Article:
## Insight Things

### A scientific blog revealing the hidden links which shape our world

Having a model to predict the performance of a share would be great, wouldn’t it? In this article I will show that such a model indeed exists. From a statistician’s point of view, the rate of stock return follows a particular probability distribution (which is also one of the preconditions of the Black-Scholes model). Assuming that parameters remain stable over a period of time, we can also give probabilities for some rates of stock return. Got curious?

### The stock of BASF

I will illustrate my work using data of BASF’s share. BASF is a huge chemistry company. The left-hand picture below shows the companies share price over the last 16 years. The values correspond to the closing price for each year in Euro (€) . We are interested in the rate of return between the years. The rate of return would equal 1.2 in case the stock increased by 20%, for instance. I prepared a histogram of the stock return rates; it’s shown on the right-hand side.

Performance of the BASF share over the past 16 years

Histogram showing the rates of return on a year-to-year base

If you want to produce a forecast regarding a share’s performance, you have to assume a constant probability distribution for the return rates. I chose BASF, because the company is strongly diversified. So, it would take giant fundamental changes to knock out this company. The oil crisis gives a good example on how BASF was less influencable compared to other industries.

### Rates of return simulated

Predicting the rate of stock return for a 5 year interval can easily be accomplished by simulation. Let’s assume that the distribution of returns (shown in the previous section) was the actual probability distrubtion. Drawing a sample of 5 values from this distribution and multiplying them for, say, 1000 times will give an approximately predicition. I performed this kind of resampling and yielded the following distribution.

Results of 1000 simulated 5 year intervals

Recognized the unique shape of the resulting distribution? Statisticians call it a log-normal distribution. Simulation is only a clue, but in the next section you will meet some mathematical background!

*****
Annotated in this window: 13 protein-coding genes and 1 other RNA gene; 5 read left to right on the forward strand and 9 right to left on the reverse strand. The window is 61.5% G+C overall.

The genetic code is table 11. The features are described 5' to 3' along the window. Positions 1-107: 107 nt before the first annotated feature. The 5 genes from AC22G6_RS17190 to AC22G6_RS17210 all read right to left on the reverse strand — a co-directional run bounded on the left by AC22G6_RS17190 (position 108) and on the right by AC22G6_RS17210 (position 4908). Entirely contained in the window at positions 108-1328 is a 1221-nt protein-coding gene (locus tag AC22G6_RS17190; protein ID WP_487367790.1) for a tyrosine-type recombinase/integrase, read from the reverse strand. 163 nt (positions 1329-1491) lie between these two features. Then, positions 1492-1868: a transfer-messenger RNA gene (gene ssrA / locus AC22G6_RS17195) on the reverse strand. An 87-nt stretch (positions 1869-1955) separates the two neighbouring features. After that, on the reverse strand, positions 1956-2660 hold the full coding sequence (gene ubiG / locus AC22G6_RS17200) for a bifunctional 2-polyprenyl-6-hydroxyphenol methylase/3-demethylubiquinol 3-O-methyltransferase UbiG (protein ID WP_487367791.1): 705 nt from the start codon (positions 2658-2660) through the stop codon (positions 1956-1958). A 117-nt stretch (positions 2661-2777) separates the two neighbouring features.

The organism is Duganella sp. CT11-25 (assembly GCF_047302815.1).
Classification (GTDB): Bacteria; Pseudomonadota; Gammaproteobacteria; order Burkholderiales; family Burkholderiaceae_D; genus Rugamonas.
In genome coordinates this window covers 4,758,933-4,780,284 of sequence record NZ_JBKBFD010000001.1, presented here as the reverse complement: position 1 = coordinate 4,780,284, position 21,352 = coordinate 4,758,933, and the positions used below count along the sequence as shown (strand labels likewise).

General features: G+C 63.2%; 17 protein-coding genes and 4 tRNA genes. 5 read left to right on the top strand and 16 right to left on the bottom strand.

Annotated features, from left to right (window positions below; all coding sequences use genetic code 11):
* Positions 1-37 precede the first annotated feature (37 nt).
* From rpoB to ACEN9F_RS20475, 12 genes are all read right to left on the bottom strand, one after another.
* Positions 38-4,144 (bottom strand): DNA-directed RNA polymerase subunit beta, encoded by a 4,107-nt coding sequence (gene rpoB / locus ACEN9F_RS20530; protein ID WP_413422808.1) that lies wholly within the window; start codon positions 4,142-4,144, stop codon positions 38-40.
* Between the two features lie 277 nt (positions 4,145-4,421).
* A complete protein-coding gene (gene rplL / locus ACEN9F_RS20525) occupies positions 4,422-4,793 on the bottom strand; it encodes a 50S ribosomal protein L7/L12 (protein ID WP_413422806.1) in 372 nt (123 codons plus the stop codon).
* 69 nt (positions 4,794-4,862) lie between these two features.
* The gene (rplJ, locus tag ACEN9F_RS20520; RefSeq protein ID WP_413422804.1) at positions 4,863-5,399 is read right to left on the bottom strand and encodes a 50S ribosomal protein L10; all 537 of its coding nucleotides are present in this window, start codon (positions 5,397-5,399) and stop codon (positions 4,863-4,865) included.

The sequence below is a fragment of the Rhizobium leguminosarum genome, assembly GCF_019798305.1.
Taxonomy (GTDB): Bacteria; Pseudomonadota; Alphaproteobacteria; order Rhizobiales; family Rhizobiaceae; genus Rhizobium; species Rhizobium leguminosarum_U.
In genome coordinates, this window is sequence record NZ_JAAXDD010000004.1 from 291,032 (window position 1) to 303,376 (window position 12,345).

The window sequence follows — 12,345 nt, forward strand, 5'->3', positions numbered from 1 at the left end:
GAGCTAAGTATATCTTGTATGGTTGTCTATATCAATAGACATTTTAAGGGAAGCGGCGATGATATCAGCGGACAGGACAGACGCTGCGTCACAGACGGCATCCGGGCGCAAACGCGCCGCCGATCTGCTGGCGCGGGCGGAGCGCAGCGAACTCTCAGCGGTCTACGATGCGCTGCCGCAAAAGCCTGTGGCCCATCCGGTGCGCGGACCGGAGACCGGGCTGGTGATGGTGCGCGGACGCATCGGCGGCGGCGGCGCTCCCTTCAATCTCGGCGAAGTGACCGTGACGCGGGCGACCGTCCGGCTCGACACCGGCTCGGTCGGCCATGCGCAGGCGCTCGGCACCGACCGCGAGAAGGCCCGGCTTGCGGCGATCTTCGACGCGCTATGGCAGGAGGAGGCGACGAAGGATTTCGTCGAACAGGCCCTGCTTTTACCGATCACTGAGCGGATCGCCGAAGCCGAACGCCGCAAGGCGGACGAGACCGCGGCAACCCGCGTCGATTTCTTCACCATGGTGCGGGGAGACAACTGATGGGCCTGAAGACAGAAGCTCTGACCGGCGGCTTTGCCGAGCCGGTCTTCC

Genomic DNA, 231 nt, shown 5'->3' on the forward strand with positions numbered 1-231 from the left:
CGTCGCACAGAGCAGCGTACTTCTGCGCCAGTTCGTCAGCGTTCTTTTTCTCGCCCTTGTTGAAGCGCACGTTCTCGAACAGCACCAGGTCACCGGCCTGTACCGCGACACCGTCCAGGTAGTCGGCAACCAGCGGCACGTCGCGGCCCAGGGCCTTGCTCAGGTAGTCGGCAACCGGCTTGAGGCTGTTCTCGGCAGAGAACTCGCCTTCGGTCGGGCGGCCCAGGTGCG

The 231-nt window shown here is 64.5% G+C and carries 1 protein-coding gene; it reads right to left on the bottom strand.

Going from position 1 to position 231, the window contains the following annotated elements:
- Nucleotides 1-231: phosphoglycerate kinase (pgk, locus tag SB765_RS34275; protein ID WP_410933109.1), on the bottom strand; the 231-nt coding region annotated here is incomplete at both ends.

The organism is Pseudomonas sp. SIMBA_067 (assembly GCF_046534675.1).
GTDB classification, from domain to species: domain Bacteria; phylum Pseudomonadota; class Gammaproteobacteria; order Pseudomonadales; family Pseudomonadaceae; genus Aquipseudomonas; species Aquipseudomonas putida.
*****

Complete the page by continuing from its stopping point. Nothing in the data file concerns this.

### Modelling the rate of stock return

As I pointed out, we can model the rate of return over the next $n$ years by multiplying the random variables $R_{i}$ which represent the rates of return. Then the predicted rate of return $R_{P}$ can be stated as follows.

$\displaystyle R_{P}=R_{1} \cdot R_{2} \cdot R_{3} \cdot \dots \cdot R_{n}$

Multiplying random variables is hard. We should try to receive a sum instead. You may come up with the idea of taking the logarithm of both sides of the equation. And that’s fine, because by the loagrithm laws, we can split the logarithm of a product into the sum of the factor’s logarithms 😉

$\displaystyle \ln(R_{P})=\ln(R_{1})+\ln(R_{2})+\ln(R_{3})+\dots+R_{n} \approx R^{*}$

By the central limit theorem, the sum of many (independent!) random variables is distributed normally. Hence, the logarithm of our predicted rate of return – denoted by $R^{*}$ – may reasonably be normally distributed. Its mean and variance equal the sum of the annual rates’ means and variances. Let’s make $R_{P}$ the subject of the above equation, then

$\displaystyle e^{\ln(R_{P})}=e^{ R^{*}}$

$\displaystyle R_{P}=e^{R^{*}}$

However, raising $e$  to a normally distributed random power is a perfect definition of the log-normal distribution!

### Illustrating theory

In this section I will give a brief illustration for those who can’t believe that the facts above really hold. 🙂 We first need to take the logarithm of the annual rates of stock return which I presented in the first section (left-hand picture). The sums of each set of 5 values resampled from the logarithmic rates are shown in the right-hand picture. As we are resampling 5 values from a distribution which comprises just 16 values, the result isn’t gorgeous. But you already realize the shape of a normal distribution, don’t you?